TAIPEI, Taiwan (AP) - Taiwan's president announced Wednesday
that China will allow the island's participation in a key World
Health Organization body, a major goal in Taipei's campaign for
President Ma Ying-jeou's announcement that Taiwan would join
this year's decision-making World Health Assembly in Geneva as an
observer comes amid warming ties between the two sides, which split
amid civil war in 1949. The mainland still claims the island as
part of its territory.
Beijing normally objects to Taipei's participation in any
international organizations because that symbolizes national
sovereignty, and has successfully blocked Taipei's participation in
WHO since the island was expelled from the U.N. in 1971.
China did not immediately give explicit confirmation of Ma's
But in Beijing, Taiwan Affairs Office Spokesman Li Weiyi implied
it was true by saying that China is "optimistic" about Taiwan's
participation in this year's assembly, which begins on May 18 in
Taiwanese Health Minister Yeh Ching-chuan showed Taiwanese TV
stations a formal invitation to the May meeting from WHO Director
General Margaret Chan, suggesting that the island's participation
was a done deal.
Speaking to staffers at the Presidential Office, Ma said Beijing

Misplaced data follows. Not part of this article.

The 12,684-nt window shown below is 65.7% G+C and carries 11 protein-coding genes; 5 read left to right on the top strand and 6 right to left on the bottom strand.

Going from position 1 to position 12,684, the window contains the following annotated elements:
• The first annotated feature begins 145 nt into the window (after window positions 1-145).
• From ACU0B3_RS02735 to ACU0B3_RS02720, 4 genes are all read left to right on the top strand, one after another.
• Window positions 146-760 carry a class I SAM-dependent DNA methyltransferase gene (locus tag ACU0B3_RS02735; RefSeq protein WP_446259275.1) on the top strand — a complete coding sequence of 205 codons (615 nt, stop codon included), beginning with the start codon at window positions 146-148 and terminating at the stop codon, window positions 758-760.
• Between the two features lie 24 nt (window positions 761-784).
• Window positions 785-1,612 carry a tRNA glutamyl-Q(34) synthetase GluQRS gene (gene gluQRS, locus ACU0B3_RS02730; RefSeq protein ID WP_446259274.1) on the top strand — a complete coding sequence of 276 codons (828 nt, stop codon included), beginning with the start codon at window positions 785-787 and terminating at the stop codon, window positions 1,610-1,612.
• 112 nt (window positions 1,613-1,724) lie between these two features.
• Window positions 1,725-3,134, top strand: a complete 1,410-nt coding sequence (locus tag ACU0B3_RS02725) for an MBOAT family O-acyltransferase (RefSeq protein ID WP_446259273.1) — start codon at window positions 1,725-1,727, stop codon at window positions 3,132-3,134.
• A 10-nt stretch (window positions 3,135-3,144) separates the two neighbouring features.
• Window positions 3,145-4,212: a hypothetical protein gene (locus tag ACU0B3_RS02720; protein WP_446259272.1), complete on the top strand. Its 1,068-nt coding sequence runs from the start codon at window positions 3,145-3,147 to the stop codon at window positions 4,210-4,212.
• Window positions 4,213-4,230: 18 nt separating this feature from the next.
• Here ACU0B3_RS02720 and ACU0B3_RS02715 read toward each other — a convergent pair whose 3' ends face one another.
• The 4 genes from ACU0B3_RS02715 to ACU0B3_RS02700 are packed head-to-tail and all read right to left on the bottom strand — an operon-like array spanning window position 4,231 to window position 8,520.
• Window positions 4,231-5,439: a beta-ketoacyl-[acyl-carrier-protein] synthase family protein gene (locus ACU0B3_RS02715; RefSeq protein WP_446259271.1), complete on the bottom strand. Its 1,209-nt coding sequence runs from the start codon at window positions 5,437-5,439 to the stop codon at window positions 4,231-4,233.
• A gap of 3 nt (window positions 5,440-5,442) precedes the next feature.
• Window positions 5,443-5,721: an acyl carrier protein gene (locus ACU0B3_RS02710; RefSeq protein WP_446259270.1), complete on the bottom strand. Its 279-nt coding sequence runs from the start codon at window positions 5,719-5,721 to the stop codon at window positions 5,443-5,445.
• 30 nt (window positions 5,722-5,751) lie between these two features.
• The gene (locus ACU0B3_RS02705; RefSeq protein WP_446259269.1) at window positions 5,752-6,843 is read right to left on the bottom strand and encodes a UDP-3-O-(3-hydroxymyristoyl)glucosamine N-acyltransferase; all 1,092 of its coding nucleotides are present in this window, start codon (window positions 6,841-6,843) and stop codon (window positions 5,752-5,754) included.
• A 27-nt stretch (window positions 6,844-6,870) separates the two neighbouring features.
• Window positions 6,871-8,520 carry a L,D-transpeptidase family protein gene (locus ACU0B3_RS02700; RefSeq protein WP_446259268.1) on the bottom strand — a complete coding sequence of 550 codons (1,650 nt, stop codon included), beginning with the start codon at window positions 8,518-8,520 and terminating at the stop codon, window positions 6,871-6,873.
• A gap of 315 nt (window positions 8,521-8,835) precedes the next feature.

had lifted its long-time objections to Taipei's participation.
"The mainland authorities have made a friendly gesture," Ma
Ma spokesman Wang Yu-chi said the island would participate in
the assembly as an observer under the name Chinese Taipei, the same
title it uses in the Olympics.
Relations between China and Taiwan have improved significantly
since Ma's election last March. Predecessor Chen Shui-bian was
reviled by Beijing, because of his support for formal Taiwanese
Taiwan - including under Chen - pushed hard for WHO
participation, because of the access to key medical information it
provides. It used the SARS outbreak in 2002-2003 as an example,
saying that Beijing's refusal to let it participate undermined its
ability to deal effectively with the deadly epidemic.